Because You Asked: What Do All Those Letters in the Medicare “Alphabet Soup” Mean?

If you are already a Medicare recipient, you have waded through the morass of the mysterious & confusing components of Medicare.  If you are getting ready to apply, you are probably overwhelmed just thinking about it, and all of the mail you are receiving from Medicare, AARP and endless providers is NOT helping!

The starting point for Medicare is their website,;  for best results, you will need to create an account, and enter your zip code so that they can give you information regarding Medicare plans available in your area.  But let’s start with a simple breakdown of the components of a Medicare Plan.

Original Medicare:

  • Medicare Part A:

Part A provides Hospital coverage, and goes hand-in-hand with Part B.  There are no premiums for Part A, though there are deductibles; these can be covered by your Medicare Supplement Plan (see below).

  • Original Medicare, Medicare Part B:

Medicare Part B provides about 80% of your costs for physicians, labs, etc., in conjunction with Part A.  The standard premium is $135.50 per month, but can be significantly higher, based upon your income.  You are responsible for the remaining 20% of costs, along with an annual deductible, which may be covered by your Medicare Supplement Plan.

  • Medicare Part D:

This is your Prescription Drug Plan, which you must also enroll in if you want coverage for prescription drugs- they are NOT covered by Medicare Parts A&B.  You will have a monthly premium for these plans, along with a deductible.  It is recommended that you get a print out from your pharmacist of your prescription drugs, because you will need to list them, along with dosages when shopping for your Prescription Drug Plan.  In some cases, your pharmacy can make recommendations for a Part D prescription drug plan for your needs.

  • Medicare Supplement or Medigap Plan:

This is yet another plan with premiums to help pay your out-of-pocket costs, including your deductibles and co-pays from Medicare Parts A & B. You not only need to purchase a Medicare Supplement, but you have to decide what type of supplement you want, which are designated using letters A through N.  It is generally recommended that you obtain a Plan C or higher, due to coverage of the co-insurance for skilled nursing facilities or rehab.  NOTE: this is NOT coverage for nursing home care. It is referring to temporary stays of 90 to 100 days for medical needs.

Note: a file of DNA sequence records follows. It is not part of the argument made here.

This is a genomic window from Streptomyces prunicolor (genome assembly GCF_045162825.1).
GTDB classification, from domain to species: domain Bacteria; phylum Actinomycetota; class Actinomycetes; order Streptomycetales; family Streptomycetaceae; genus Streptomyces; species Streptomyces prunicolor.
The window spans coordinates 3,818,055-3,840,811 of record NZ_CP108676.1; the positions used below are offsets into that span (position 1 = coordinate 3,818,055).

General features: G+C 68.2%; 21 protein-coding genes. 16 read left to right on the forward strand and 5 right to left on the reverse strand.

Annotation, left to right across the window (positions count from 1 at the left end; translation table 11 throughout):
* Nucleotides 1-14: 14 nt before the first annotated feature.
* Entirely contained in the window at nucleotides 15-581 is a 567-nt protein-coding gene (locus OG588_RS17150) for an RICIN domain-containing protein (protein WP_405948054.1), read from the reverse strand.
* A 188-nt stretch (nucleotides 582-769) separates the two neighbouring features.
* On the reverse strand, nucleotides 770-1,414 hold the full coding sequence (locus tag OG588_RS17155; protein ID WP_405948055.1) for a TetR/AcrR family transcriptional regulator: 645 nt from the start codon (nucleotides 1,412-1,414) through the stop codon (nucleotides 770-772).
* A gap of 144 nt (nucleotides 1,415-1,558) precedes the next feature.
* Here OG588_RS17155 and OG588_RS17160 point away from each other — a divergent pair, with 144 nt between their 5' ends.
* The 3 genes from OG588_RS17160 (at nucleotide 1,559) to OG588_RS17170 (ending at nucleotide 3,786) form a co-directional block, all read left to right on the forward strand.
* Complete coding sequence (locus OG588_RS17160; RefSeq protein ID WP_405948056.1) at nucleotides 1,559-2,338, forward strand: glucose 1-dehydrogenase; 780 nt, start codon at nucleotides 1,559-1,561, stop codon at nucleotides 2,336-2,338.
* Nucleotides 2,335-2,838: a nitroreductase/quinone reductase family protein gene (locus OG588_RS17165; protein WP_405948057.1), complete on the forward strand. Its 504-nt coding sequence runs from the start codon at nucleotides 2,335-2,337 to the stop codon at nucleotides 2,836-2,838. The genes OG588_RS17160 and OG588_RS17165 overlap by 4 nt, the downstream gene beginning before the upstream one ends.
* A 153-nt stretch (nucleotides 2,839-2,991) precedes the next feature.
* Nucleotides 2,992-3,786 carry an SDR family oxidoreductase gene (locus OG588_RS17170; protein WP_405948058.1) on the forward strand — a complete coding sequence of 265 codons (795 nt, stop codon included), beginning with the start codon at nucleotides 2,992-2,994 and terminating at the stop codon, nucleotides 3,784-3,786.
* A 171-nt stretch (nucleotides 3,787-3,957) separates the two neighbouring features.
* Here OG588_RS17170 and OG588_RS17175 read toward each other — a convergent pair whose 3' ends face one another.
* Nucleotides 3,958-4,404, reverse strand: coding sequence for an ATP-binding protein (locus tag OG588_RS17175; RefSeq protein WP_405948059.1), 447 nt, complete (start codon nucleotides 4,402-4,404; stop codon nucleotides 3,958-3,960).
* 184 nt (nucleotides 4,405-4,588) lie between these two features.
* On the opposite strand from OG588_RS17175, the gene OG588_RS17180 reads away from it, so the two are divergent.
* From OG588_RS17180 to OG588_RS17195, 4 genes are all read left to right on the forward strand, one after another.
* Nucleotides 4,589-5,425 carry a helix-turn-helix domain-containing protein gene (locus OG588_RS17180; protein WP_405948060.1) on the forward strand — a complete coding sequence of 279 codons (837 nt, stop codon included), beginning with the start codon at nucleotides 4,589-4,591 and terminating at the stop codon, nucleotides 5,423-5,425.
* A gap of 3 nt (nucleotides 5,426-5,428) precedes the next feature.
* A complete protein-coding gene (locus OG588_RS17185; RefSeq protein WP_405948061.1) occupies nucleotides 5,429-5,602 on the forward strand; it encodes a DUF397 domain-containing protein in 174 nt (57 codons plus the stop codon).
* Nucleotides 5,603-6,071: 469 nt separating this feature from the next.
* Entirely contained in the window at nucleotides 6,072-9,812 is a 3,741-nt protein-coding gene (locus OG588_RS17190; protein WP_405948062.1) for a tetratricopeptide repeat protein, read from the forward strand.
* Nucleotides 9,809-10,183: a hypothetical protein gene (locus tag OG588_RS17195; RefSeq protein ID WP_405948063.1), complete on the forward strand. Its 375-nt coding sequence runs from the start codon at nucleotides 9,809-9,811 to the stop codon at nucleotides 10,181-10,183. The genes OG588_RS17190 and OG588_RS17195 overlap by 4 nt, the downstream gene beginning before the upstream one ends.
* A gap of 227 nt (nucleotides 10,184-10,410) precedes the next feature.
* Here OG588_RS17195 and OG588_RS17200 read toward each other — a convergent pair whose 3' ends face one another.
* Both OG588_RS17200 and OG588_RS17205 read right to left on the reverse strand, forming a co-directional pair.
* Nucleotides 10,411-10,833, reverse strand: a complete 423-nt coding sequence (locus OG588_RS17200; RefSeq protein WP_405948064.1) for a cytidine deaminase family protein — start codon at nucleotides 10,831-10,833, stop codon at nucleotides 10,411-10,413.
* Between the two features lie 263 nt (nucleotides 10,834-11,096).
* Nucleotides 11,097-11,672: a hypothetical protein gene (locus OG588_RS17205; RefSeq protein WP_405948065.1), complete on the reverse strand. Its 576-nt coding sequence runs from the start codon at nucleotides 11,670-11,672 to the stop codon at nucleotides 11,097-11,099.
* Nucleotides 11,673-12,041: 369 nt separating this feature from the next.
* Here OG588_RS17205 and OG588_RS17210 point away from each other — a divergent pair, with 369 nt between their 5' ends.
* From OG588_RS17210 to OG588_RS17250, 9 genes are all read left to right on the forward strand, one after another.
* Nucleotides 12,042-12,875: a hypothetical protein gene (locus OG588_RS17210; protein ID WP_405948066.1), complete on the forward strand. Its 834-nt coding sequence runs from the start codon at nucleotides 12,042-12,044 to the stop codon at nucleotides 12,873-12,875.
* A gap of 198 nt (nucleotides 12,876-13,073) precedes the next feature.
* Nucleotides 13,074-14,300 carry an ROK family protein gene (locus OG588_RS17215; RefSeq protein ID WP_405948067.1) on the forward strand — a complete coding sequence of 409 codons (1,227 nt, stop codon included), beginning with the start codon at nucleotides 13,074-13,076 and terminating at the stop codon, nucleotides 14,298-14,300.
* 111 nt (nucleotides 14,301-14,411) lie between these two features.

Original Medicare Summary:  To summarize, there are four different parts to Original Medicare: Part A, Part B, Part D (Drug) and your Supplement, and while only A&B are required, all four are strongly recommended.

But wait…what about Medicare C or Medicare Advantage?

What is Medicare Advantage?

Great question!  Medicare Advantage is an all-in-one or bundled plan that is an alternative to Original Medicare, and includes not only A, B, and D, but often includes vision, dental, hearing and more!  Depending upon your location, there are Medicare Advantage plans with and without prescription drug coverage.  They may also have $0 additional premiums, but you will still pay the standard Part B premium of $135.50 per month, and you may or may not have a deductible to meet.  Most will have limits on how much out-of-pocket expense you would incur in a year.

So, what IS the “Advantage”?  Medicare Advantage functions similar to an HMO insurance plan, and can be significantly less expensive than Original Medicare, along with offering additional benefits.  It is recommended for individuals who are relatively healthy.

How Do I Decide What I Need?

It is a great idea to locate an individual who has some expertise in Medicare, and can help walk you through the decision-making process.  There is a ton of information available on, and, but you may want a live person to talk to.  There are contact numbers on these sites with live people to discuss options with you.

It is also important to remember that whether you choose a Medicare Advantage Plan or Original Medicare (with the four components) during Open Enrollment, you may switch from one to the other every year.  Open Enrollment has just started, running from October 15 through December 7th.  Once you make your selections, you will start your new coverage in January of the following year.

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